Rhetorical devices

Direct Address

There are many instances when Salman Rushdie addresses the audience directly in his essay “The New Empire within Britain”. Several times he makes it clear that the text is addressed to white people. For example: 

British racism, of course, is not our problem. It’s yours. We simply suffer from the effects of your problem. And until, you, the whites, see that the issue is not integration, or harmony, or multiculturalism, or immigration, but simply the business of facing up to and eradication the prejudices within almost all of you, the citizens of your new, and last, Empire will be obligated to struggle against you. (ll. 387-395)

The use of direct address is meant to make white people aware that they should take action against racism. Here is another example of Rushdie’s direct address that is intended to make people contemplate:

So now I’d like to ask you to think about this word ‘immigrant’, because it seems to me to demonstrate the extent to which racist concepts have been allowed to seize the central ground, and to shape the whole nature of the debate (ll.133-137)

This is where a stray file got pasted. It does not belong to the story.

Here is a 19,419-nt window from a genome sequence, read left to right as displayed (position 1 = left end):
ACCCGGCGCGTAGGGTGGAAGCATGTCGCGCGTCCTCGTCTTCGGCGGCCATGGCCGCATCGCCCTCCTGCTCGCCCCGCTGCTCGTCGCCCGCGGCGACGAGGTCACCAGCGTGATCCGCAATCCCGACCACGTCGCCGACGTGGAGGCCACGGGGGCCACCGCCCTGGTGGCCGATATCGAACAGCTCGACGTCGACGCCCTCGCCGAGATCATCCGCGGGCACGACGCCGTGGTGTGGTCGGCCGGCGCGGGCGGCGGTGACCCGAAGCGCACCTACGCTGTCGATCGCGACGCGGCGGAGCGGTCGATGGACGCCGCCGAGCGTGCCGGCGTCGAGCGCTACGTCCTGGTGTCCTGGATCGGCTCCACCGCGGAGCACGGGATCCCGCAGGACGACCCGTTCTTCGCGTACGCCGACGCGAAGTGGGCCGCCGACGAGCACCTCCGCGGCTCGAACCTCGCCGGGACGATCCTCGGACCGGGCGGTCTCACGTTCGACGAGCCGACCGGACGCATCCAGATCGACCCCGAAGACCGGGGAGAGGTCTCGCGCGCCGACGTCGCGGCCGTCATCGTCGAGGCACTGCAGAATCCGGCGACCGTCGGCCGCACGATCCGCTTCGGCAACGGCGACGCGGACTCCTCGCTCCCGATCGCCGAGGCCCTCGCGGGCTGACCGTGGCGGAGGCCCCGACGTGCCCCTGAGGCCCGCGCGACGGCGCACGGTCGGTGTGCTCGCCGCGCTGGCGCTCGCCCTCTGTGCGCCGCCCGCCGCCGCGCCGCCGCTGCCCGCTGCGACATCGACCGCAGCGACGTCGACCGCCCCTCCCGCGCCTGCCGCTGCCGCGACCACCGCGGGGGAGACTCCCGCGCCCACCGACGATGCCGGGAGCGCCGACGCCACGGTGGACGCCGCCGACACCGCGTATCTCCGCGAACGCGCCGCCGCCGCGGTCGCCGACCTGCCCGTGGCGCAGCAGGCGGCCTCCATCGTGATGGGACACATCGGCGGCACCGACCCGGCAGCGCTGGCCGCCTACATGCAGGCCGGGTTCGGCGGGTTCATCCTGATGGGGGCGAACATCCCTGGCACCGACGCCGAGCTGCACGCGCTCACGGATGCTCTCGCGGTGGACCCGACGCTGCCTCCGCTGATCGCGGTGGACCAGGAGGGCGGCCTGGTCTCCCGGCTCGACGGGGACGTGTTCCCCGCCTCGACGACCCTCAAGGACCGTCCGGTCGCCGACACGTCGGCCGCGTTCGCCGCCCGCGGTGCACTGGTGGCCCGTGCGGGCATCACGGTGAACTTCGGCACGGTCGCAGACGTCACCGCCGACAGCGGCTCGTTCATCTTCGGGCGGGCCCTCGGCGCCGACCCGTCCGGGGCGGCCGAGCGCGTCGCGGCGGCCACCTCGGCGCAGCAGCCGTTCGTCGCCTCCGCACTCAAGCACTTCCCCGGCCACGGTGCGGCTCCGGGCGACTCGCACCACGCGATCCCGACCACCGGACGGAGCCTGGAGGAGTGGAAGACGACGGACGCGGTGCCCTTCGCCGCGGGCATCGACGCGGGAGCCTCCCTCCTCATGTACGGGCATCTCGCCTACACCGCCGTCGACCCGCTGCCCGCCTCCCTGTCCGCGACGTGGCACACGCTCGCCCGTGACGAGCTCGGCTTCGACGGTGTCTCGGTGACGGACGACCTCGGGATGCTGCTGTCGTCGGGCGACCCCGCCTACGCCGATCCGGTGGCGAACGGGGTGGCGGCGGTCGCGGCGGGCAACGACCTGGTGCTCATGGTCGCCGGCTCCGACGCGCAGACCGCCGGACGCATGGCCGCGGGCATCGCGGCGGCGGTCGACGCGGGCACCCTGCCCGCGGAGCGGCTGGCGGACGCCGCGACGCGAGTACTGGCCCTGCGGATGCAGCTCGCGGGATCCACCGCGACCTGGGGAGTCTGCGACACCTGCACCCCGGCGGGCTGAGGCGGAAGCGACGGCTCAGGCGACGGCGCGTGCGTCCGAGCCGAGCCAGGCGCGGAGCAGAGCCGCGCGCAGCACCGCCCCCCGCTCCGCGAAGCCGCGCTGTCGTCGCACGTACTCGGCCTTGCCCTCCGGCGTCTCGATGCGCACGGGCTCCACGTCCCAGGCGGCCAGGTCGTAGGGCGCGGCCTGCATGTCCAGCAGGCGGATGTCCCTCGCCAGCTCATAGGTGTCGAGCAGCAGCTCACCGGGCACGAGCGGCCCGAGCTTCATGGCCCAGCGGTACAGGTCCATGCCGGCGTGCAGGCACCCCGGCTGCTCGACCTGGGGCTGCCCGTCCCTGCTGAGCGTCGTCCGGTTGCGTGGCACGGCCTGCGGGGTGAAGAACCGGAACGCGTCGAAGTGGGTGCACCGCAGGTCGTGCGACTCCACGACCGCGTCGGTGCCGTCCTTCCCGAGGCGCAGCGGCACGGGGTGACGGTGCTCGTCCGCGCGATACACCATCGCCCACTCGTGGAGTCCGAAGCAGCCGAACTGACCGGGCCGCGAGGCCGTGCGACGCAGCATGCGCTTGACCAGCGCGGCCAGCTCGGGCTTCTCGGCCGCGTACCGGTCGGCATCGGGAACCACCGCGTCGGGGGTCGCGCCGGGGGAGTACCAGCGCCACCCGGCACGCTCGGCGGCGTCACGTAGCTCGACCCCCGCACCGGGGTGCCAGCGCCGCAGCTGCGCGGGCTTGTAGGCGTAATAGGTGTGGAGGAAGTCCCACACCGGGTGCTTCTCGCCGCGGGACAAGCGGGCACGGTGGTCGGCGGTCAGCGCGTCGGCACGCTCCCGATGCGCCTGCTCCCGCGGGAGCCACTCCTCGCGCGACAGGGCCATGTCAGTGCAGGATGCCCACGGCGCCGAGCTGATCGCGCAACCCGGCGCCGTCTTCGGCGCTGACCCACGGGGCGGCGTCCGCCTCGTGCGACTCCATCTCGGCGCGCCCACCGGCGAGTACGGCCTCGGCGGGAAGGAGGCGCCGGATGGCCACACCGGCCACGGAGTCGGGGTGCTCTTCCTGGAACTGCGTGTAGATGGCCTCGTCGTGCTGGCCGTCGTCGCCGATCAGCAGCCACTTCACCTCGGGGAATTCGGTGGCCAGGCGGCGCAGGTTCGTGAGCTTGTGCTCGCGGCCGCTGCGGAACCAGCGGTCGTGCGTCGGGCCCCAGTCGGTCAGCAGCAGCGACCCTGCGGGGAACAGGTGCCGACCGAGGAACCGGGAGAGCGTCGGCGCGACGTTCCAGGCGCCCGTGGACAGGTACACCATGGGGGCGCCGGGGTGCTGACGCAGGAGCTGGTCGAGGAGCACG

Rushdie wants the reader to realize that the word immigrant is usually used negatively to refer specifically to people of color who immigrate to Britain, and not white immigrants. 

Humor and irony

Rushdie also uses humor to highlight how racism is perceived by the British. He starts his essay as follows: “Britain isn’t South Africa. I am reliably informed of this. Nor is it Nazi Germany. I’ve got that on the best authority as well” (ll.1-3). This highlights how Rushdie finds it ridiculous that white people come up with such arguments, stating that Britain’s situation is not bad because other countries have it ...

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